To the Editor:—
The article by Taniguchi et al. 1was informative and provocative. However, we take issue with their contention that the data published by Gissen et al. 2have little, if any, relevance to the clinical situation.
Only one of us (D. H. L.) is a coauthor of that earlier study, but we both agree with all of the criticisms of Taniguchi et al. of our methodology. However, the intent of Gissen et al. was to do exactly what Taniguchi et al. criticized us for doing—overwhelming neurons with potentially injurious agents. We did that to simulate a catastrophic situation that would occur clinically, namely the accidental intrathecal injection of an amount of low-pH chloroprocaine that contained sodium bisulfite intended for epidural delivery.
Taniguchi et al. made six criticisms of the study of Gissen et al. It is true that (1) “experiments were conducted on isolated segments of nerve that lack a cell body, a blood supply, and normal physiologic defenses” and (2) “the model is, by nature, unstable, and conduction will deteriorate and fail without intervention within a few days.” Nonetheless, it is also true that it was experiments with a similar in vitro preparation (the isolated frog sartorius-sciatic nerve) that provided the initial data that resulted in today’s clinical use of muscle relaxants in anesthesia practice. Both therapeutic and toxicologic events that occur in vivo can often be simulated by drug exposure of isolated tissues in vitro . For this reason alone, the authors should not be so quick to condemn the data of Gissen et al.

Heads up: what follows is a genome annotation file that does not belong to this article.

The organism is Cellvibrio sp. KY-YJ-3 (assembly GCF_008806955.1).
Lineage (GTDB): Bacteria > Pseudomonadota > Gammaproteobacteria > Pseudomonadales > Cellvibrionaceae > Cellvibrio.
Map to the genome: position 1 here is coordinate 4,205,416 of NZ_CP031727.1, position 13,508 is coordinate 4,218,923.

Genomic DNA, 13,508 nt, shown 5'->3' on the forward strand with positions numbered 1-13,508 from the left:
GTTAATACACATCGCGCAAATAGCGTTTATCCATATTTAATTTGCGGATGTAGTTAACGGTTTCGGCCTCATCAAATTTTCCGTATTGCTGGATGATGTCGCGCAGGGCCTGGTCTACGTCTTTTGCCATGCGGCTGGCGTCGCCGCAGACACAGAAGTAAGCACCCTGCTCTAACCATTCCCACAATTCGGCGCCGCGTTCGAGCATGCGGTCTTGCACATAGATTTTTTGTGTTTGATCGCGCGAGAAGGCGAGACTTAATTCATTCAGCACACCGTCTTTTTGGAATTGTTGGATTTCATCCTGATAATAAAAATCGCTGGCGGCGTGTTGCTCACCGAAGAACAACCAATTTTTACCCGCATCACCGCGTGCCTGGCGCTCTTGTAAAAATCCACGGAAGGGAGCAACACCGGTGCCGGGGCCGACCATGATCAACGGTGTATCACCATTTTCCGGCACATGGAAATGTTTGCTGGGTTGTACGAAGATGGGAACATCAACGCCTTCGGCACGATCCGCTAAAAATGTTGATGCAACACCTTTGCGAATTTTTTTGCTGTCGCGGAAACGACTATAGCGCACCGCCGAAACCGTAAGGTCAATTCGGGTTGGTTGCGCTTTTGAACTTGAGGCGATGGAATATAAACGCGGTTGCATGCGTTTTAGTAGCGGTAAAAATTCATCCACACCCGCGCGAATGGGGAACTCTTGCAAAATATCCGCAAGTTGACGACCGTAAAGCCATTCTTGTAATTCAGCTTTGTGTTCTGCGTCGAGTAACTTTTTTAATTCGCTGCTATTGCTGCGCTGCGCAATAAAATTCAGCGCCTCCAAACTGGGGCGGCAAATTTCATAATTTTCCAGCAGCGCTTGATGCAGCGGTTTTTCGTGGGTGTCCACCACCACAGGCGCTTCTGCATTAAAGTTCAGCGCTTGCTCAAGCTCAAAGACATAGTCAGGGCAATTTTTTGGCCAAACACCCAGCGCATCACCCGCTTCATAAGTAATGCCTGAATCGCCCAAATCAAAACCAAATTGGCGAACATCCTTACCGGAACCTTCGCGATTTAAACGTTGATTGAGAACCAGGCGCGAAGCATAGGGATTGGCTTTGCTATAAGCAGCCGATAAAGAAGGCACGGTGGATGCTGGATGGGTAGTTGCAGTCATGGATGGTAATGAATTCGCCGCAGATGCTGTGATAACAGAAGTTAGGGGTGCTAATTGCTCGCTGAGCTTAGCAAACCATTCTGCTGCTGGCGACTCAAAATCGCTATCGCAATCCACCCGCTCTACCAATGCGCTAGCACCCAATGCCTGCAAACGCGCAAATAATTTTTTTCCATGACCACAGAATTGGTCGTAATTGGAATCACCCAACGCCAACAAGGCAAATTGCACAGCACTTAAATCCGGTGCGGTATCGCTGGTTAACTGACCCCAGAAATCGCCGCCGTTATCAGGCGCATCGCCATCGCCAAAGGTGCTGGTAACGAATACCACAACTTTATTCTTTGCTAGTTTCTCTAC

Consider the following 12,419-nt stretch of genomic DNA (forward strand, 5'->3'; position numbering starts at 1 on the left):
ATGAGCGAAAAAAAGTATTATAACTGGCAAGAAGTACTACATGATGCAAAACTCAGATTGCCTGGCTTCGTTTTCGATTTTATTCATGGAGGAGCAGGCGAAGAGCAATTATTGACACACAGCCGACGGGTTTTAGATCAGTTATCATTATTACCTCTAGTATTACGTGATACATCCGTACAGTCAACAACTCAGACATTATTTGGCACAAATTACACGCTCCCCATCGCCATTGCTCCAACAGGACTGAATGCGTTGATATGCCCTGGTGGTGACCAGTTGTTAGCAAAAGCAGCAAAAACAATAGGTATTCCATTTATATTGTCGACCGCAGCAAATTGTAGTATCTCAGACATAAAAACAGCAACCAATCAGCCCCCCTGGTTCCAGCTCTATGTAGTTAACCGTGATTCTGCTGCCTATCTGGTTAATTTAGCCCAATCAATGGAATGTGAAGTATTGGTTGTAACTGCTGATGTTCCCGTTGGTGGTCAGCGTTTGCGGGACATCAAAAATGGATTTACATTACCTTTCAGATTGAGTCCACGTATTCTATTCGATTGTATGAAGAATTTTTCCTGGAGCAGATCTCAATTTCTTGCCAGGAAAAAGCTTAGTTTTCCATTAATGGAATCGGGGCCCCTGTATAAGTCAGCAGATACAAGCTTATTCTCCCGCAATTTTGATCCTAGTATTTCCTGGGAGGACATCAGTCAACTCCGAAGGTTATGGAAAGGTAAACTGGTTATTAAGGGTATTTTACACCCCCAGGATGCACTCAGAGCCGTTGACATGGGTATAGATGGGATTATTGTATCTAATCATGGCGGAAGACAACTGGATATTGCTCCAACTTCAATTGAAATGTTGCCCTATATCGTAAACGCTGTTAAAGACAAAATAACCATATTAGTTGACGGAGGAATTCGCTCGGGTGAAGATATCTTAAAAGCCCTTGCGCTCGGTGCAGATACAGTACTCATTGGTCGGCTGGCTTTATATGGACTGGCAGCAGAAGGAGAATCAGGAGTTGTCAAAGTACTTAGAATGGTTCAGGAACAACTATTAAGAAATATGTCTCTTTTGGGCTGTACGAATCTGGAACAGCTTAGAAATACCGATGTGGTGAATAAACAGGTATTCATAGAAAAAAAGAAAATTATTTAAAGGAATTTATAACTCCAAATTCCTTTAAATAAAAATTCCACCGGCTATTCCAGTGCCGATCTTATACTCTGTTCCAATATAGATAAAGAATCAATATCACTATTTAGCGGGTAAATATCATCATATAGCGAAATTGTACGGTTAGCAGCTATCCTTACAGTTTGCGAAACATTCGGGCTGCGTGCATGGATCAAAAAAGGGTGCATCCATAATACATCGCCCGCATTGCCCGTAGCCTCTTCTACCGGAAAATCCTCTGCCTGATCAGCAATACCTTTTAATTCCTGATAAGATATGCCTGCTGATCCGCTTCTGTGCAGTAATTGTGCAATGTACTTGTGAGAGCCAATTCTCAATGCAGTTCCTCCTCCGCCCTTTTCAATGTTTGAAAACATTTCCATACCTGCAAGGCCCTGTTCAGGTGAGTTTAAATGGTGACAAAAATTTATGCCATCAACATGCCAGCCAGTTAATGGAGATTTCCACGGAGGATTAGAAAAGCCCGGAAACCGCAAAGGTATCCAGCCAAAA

Nevertheless, even the four remaining criticisms that Taniguchi et al. argue do not detract from the value of the study of Gissen et al. :
“Conduction failure (as used by Gissen) is an imperfect endpoint.” Inasmuch as most of the clinical sequelae from exposing nerve tissue to high concentrations of intrathecal local anesthetics, inter alia , are neurologic deficits, they most likely arise from conduction failure, so this seems a logical physiologic endpoint to measure.